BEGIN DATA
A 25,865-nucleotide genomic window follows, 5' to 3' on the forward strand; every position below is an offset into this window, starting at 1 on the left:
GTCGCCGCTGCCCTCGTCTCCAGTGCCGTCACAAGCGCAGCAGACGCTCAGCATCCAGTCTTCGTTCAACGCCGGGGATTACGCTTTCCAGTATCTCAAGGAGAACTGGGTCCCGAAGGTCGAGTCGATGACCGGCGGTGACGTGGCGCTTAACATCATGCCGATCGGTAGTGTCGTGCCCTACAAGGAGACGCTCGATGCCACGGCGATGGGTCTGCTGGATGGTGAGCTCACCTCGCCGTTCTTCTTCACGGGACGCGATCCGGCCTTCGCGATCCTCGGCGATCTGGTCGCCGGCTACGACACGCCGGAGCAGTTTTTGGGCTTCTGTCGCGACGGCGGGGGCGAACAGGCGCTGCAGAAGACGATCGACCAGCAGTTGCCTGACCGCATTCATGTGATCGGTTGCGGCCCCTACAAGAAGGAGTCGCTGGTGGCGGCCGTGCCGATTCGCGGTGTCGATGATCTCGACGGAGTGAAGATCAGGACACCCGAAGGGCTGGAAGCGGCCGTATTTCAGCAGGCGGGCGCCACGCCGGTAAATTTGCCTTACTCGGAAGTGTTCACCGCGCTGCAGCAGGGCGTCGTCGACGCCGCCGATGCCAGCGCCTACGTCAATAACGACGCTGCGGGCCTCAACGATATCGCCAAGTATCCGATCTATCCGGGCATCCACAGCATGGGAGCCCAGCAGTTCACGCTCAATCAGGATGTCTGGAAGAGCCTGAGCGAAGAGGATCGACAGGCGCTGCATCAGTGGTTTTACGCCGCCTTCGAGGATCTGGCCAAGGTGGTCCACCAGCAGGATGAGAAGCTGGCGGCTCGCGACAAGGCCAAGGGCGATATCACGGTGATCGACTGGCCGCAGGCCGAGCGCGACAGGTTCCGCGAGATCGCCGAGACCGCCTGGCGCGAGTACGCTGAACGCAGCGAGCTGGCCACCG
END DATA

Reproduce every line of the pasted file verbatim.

A 25,865-nucleotide genomic window follows, 5' to 3' on the forward strand; every position below is an offset into this window, starting at 1 on the left:
GTCGCCGCTGCCCTCGTCTCCAGTGCCGTCACAAGCGCAGCAGACGCTCAGCATCCAGTCTTCGTTCAACGCCGGGGATTACGCTTTCCAGTATCTCAAGGAGAACTGGGTCCCGAAGGTCGAGTCGATGACCGGCGGTGACGTGGCGCTTAACATCATGCCGATCGGTAGTGTCGTGCCCTACAAGGAGACGCTCGATGCCACGGCGATGGGTCTGCTGGATGGTGAGCTCACCTCGCCGTTCTTCTTCACGGGACGCGATCCGGCCTTCGCGATCCTCGGCGATCTGGTCGCCGGCTACGACACGCCGGAGCAGTTTTTGGGCTTCTGTCGCGACGGCGGGGGCGAACAGGCGCTGCAGAAGACGATCGACCAGCAGTTGCCTGACCGCATTCATGTGATCGGTTGCGGCCCCTACAAGAAGGAGTCGCTGGTGGCGGCCGTGCCGATTCGCGGTGTCGATGATCTCGACGGAGTGAAGATCAGGACACCCGAAGGGCTGGAAGCGGCCGTATTTCAGCAGGCGGGCGCCACGCCGGTAAATTTGCCTTACTCGGAAGTGTTCACCGCGCTGCAGCAGGGCGTCGTCGACGCCGCCGATGCCAGCGCCTACGTCAATAACGACGCTGCGGGCCTCAACGATATCGCCAAGTATCCGATCTATCCGGGCATCCACAGCATGGGAGCCCAGCAGTTCACGCTCAATCAGGATGTCTGGAAGAGCCTGAGCGAAGAGGATCGACAGGCGCTGCATCAGTGGTTTTACGCCGCCTTCGAGGATCTGGCCAAGGTGGTCCACCAGCAGGATGAGAAGCTGGCGGCTCGCGACAAGGCCAAGGGCGATATCACGGTGATCGACTGGCCGCAGGCCGAGCGCGACAGGTTCCGCGAGATCGCCGAGACCGCCTGGCGCGAGTACGCTGAACGCAGCGAGCTGGCCACCG